Prejudice at Its Worst. The word “race” was originally meant to define people in a positive way – to classify who we are, what group we might belong to. How, do you think, “race” turned into “racism”? Racism occurs when one group of people believe that they are superior to another group of people. It has existed for centuries, and is still alive today. Such prejudice can create great suffering. The Tool “The Meaning of Race” helps students understand their own perceptions. Genocide is a crime against a group. Individual members are dehumanized, reduced to numerical statistics. In the name of genocide, all normal constraints against killing human beings are set aside in the name of a so-called “higher” aim, but these aims are never high. What would cause a group of people to purposely create the organized destruction of another group of people? The effect of prejudiced thoughts, feelings and words is unending conflict, and the most disturbing effect is the devastation of millions of people. The Tools “Catastrophe” and “Show Me Prejudice” are instrumental learning practices.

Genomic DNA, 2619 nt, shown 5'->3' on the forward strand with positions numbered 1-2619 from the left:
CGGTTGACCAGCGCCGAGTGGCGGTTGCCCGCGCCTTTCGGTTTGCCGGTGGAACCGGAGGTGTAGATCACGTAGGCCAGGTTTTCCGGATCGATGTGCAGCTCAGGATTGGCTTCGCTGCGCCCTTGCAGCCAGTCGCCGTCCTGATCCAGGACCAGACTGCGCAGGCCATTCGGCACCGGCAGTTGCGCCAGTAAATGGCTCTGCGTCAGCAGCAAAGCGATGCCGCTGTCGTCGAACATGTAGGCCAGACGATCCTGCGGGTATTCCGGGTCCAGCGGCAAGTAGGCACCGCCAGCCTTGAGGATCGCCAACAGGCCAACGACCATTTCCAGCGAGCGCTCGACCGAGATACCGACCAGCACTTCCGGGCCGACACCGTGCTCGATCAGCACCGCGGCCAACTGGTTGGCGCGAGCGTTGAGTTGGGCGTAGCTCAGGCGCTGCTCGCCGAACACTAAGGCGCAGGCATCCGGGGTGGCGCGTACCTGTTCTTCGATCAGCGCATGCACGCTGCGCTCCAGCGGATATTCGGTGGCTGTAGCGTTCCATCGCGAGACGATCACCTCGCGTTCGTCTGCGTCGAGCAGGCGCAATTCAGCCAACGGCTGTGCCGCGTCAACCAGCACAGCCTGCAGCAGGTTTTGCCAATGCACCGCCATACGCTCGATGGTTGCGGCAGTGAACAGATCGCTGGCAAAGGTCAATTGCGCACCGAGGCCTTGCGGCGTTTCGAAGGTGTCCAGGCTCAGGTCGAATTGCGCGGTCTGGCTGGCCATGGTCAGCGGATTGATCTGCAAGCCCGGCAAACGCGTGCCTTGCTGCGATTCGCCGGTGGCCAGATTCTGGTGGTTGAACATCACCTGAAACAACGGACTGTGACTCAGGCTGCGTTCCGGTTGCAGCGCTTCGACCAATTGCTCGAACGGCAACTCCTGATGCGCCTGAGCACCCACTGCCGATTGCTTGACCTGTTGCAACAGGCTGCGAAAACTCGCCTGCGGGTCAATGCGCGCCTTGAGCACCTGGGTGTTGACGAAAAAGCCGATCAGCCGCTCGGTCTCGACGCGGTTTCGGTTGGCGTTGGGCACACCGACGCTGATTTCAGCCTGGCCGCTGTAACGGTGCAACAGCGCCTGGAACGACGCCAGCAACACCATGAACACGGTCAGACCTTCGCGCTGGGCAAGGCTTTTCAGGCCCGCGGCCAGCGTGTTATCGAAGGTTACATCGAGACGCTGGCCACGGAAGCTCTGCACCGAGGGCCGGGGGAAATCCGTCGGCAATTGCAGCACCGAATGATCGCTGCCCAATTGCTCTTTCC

The Problem with Perfection. Most of us are taught to act according to certain rules and regulations. If some of these ways don’t agree with thoughts inside us, we feel conflicted. The conflict we feel is between the “ideal” of being good, and the “judgment” that we’re not living up to the ideal. The fact is: No one is perfect. The ideal of perfection is a false image. Trying to be perfect creates conflict between who we’re trying to be and who we really are. Understanding leads us to an intelligent life, where we recognize how we’ve been conditioned and work to change our prejudices so we don’t create conflict. It is difficult to understand that more than 150 million people were killed in wars from 1900 to 1993 – all because of one thing: prejudice. Today, fighting to be “the most powerful” works against our security because it creates conflict between people and keeps us from acting as a single tribe, a single race – the human race. While we often feel safer as a member of a group, we must question any organized belief system to find out for ourselves if the belief system is true or false, healthy or destructive. If we don’t understand prejudice at its roots and end it before it becomes a problem, then we’re destined to pass our prejudices on, in the same way they were passed on to us. The Tools help students work in groups to better understand the dynamic of group situations.